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Rogue's gallery of abusive regimes seek seats on UN's Human Rights Council

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United Nations headquarters in New York. (Reuters)

Some of the most oppressive regimes on Earth — possibly including Iran and Syria — are vying to serve on the United Nations' Human Rights Council, in a familiar scenario that one watchdog group says makes a mockery of the world body.

Algeria, Chad, China, Cuba, Russia, Saudi Arabia and Vietnam — a roster UN Watch dubbed a "list of shame" — have all announced plans to run in a November election to fill 14 seats for the 2014-16 period. Iran and Syria also are reportedly considering candidacies. The nations will be bidding to replace council members that now include equally infamous rights violators Pakistan, Venezuela and Kazakhstan, noted Hillel Neuer, executive director of the nongovernmental organization based in Geneva.

“By electing massive abusers of human rights to the very body charged with protecting them, the UN is about to drop more rotten ingredients into the soup."

- UN Watch Executive Director Hillel Neuer

“This is a recipe for disaster,” Neuer said in a statement. “By electing massive abusers of human rights to the very body charged with protecting them, the UN is about to drop more rotten ingredients into the soup. We should not be surprised by the results.”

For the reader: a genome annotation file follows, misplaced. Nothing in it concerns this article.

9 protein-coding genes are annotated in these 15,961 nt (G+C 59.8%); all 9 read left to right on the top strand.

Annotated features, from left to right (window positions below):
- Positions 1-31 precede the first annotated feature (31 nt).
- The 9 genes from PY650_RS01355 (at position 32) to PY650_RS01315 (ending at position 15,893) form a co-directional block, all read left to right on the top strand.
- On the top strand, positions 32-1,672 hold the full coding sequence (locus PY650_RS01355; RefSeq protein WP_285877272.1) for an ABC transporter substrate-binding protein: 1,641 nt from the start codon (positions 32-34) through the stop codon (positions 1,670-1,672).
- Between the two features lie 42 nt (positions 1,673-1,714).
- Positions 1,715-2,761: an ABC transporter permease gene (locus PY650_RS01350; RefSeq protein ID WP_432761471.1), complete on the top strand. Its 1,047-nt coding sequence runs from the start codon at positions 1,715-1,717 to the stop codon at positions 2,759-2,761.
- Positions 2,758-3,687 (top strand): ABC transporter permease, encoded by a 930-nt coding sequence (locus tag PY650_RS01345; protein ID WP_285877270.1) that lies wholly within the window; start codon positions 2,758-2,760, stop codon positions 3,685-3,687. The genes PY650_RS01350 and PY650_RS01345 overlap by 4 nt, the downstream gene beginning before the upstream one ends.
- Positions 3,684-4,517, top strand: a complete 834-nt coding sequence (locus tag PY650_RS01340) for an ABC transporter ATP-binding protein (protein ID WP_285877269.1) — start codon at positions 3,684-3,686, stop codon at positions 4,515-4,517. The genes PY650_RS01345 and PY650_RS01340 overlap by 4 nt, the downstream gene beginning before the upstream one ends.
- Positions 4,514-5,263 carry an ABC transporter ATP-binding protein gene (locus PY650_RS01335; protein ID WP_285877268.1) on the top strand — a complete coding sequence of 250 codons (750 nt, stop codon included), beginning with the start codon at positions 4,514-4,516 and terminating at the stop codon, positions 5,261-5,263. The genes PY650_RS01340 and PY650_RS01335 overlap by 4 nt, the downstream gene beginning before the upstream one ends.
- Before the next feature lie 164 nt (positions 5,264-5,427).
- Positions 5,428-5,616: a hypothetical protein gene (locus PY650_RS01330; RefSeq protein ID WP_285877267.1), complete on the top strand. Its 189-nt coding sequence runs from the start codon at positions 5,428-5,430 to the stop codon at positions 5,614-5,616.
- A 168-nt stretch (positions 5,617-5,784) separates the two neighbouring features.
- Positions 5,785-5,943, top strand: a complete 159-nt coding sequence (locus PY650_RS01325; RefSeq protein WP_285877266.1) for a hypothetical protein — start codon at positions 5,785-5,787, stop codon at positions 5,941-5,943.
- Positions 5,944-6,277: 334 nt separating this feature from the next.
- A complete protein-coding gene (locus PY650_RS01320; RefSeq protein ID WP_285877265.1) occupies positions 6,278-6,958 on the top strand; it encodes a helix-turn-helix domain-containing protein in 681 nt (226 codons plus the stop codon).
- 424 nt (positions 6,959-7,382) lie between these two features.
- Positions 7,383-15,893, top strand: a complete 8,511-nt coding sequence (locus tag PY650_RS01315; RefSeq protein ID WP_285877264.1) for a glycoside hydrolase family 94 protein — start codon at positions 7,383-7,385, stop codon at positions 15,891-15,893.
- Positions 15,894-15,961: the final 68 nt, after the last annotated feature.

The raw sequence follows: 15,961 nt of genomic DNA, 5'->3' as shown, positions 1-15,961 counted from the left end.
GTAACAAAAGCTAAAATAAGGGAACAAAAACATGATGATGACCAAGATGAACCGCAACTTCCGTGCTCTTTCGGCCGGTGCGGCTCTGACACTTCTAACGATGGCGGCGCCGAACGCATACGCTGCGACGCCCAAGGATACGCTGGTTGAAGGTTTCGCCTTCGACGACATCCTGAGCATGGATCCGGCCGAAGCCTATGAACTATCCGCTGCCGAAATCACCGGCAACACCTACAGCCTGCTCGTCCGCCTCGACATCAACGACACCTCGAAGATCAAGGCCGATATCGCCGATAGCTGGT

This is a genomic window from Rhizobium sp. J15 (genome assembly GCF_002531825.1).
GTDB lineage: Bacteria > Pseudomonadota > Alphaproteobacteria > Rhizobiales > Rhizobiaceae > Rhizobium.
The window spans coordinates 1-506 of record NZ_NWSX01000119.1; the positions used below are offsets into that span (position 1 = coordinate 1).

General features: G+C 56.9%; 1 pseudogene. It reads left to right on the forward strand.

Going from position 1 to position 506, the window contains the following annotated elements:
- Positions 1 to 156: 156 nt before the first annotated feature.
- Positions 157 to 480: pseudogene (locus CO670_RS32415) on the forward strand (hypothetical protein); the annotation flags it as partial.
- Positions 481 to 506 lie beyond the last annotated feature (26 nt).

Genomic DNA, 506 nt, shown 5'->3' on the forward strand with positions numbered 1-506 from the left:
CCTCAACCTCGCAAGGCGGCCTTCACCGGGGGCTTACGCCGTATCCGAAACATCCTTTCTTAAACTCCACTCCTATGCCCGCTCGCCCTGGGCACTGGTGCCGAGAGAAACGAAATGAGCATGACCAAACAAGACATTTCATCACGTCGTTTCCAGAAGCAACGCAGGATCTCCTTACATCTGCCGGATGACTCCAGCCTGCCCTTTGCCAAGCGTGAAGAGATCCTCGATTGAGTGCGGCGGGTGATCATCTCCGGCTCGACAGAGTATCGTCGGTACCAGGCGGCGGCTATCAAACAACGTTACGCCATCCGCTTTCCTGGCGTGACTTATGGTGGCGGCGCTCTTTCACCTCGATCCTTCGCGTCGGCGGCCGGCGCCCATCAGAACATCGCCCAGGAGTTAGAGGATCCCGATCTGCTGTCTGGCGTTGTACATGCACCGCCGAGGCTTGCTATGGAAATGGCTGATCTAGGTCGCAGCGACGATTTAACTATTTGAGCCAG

The council consists of 47 United Nations member states which are elected to three-year terms by a majority vote of the General Assembly’s 193 members. The seats are apportioned out by region.

UN Watch officials have already begun working with dissidents and nongovernmental organizations from China, Cuba and Russia to oppose those candidacies. All three of those countries are designated “not free” by Freedom House, a Washington-based watchdog whose annual reports track that status of civil liberties worldwide.

Another five countries that have signaled Human Rights Council candidacies — Algeria, Chad, South Sudan, Jordan and Vietnam — are also characterized as “not free” by Freedom House officials.

UN Watch has previously led successful campaigns to block bids by Syria and Sudan, but most countries win election to the body, Neuer said.

“Politics, not principles, are too often what rule in UN elections,” Neuer’s statement continued. “Candidates like Algeria, China, Cuba, Russia and Saudi Arabia have one thing in common: they systematically violate the human rights of their own citizens.”

The aforementioned countries are not only unqualified, but should be “in the dock of the accused,” Neuer said.

“It is an insult to their victims — and a defeat for the global cause of human rights — when the UN allows gross abusers to act as champions and global judges of human rights,” Neuer’s statement continued. “When the UN’s highest human rights body becomes a case of the foxes guarding the henhouse, the world’s victims suffer.”